JPMorgan Chase & Co. Chairman Jamie Dimon said the unwinding of central bank bond-buying programs is an unprecedented challenge that may be more disruptive than people think.
“We’ve never have had QE like this before, we’ve never had unwinding like this before,” Dimon said at a conference in Paris Tuesday. “Obviously that should say something to you about the risk that might mean, because we’ve never lived with it before.”
Central banks led by the U.S. Federal Reserve are preparing to reverse massive asset purchases made after the financial crisis as their economies recover and interest rates rise. The Fed alone has seen its bond portfolio swell to $4.5 trillion, an amount its want to reduce without roiling longer-term interest rates. Minutes of the Fed’s June 13-14 meeting indicate policy makers want to begin the balance-sheet process this year.
“When that happens of size or substance, it could be a little more disruptive than people think,” Dimon said. “We act like we know exactly how it’s going to happen and we don’t.”
Cumulatively, the Fed, the European Central Bank and the Bank of Japan bulked up their balance sheets to almost $14 trillion. The unwind of such a large amount of assets has the potential to influence a slew of markets, from stocks and bonds to currencies and even real estate.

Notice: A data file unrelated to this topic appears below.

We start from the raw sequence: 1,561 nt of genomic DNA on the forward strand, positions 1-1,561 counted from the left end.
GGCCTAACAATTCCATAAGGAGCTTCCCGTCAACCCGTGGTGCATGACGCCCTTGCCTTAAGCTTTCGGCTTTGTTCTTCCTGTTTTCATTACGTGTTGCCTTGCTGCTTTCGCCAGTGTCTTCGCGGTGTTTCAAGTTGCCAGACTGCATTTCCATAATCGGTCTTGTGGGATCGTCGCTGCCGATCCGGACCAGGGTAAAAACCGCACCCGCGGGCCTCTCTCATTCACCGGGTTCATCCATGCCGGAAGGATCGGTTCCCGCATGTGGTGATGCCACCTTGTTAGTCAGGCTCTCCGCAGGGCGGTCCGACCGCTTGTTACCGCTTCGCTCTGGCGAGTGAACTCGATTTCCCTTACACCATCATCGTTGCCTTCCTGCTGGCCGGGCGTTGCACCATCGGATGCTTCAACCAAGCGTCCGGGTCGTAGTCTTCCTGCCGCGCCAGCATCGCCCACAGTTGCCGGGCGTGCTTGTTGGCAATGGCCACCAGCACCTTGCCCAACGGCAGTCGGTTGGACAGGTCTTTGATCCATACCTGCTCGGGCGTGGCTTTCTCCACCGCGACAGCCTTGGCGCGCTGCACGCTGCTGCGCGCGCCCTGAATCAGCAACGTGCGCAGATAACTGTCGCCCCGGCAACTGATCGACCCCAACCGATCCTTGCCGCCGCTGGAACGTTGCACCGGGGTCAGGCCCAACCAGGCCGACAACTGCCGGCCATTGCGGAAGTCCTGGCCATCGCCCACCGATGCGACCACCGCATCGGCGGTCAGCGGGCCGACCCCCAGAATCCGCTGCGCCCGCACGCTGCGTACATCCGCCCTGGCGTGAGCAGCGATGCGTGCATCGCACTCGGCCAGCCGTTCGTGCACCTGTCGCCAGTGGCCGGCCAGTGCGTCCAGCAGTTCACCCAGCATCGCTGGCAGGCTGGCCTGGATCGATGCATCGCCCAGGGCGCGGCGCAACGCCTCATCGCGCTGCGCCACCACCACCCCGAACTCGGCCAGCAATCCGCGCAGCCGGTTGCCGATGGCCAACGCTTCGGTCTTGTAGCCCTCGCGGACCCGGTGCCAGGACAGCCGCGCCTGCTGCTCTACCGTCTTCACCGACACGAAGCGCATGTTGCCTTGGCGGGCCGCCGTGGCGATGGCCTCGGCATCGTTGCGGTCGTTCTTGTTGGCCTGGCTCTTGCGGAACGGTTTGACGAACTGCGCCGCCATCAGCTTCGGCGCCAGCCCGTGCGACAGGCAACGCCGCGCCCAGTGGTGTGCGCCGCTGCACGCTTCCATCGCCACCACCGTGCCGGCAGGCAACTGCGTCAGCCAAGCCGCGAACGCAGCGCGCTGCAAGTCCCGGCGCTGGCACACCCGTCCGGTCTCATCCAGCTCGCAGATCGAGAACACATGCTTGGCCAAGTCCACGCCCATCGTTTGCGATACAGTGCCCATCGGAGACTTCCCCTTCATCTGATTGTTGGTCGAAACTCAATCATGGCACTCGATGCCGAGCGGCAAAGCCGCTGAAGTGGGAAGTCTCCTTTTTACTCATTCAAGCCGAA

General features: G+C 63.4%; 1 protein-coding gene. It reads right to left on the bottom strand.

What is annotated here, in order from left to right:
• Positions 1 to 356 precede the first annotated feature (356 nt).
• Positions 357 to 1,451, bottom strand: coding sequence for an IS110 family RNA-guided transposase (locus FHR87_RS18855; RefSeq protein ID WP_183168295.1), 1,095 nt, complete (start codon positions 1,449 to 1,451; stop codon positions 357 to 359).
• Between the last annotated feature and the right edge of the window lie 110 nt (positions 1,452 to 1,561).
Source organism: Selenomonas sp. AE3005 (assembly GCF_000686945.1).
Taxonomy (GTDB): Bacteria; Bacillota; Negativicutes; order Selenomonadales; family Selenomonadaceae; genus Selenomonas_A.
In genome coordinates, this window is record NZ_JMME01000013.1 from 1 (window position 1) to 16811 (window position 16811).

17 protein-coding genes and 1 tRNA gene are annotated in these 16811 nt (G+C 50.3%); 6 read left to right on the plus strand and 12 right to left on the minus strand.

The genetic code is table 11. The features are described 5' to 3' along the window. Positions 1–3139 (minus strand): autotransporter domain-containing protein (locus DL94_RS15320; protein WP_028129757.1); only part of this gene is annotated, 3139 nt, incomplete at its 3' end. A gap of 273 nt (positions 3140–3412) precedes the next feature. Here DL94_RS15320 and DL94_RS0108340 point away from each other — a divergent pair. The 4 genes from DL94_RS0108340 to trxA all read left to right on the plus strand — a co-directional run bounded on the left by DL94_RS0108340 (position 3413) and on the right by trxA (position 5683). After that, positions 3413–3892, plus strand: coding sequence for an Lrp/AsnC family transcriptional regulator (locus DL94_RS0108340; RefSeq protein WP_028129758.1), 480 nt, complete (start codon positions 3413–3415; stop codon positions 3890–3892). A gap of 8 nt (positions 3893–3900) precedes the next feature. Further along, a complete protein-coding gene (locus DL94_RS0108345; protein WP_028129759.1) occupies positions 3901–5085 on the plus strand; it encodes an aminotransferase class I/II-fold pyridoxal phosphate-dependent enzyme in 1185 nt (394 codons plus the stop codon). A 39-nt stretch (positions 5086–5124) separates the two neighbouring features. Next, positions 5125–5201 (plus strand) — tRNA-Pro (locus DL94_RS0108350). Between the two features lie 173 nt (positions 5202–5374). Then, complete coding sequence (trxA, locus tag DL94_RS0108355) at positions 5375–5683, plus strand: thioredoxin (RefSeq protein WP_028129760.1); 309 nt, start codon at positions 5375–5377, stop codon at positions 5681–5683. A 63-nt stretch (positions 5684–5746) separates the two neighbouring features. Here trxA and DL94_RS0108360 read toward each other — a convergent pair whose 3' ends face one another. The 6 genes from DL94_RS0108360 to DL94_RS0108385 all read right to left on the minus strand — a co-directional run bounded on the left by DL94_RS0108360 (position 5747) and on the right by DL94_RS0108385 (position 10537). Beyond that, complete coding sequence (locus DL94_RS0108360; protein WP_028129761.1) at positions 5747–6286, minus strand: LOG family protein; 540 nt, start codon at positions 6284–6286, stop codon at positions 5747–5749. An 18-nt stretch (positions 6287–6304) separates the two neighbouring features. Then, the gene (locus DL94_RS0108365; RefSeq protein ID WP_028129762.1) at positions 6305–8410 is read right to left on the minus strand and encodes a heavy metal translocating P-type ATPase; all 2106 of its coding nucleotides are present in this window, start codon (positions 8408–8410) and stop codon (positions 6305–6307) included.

“That is a very different world you have to operate in, that’s a big change in the tide,” Dimon said. All the main buyers of sovereign debt over the last 10 years -- financial institutions, central banks, foreign exchange managers -- will become net sellers now, he said.
Investors are listening closely to policy makers to determine when and how central banks will start reducing their balance sheets. A global bond rout spilled over into equities last week on signs that central banks are taking a more aggressive stance.
In 2013, 10-year yields soared by more than a percentage point over four months on a suggestion by then-Fed Chairman Ben S. Bernanke that the central bank could soon scale back bond purchases -- an episode that became know as the Taper Tantrum.
Policy normalization in U.S., Europe and Japan will cause the term premium to climb over the next two years as net bond issuance in the three regions turns positive, according to BlackRock Inc. The measure reflects the extra compensation investors demand to hold longer-maturity debt instead of successive short-term securities. BlackRock’s term premium projection is still below 0.5 percentage point in 2019.
“The risk of near-term bond-market disruption seems limited,” Burkhard Varnholt, deputy chief investment officer at Credit Suisse Group AG. “Yet, further out, the future path of yields may be plastered with traps. Expect the Fed to readjust their strategy to every step – and to err on the side of caution, not boldness.”
Central banks would like to provide certainty but “you cannot make things certain that are uncertain,” Dimon said.
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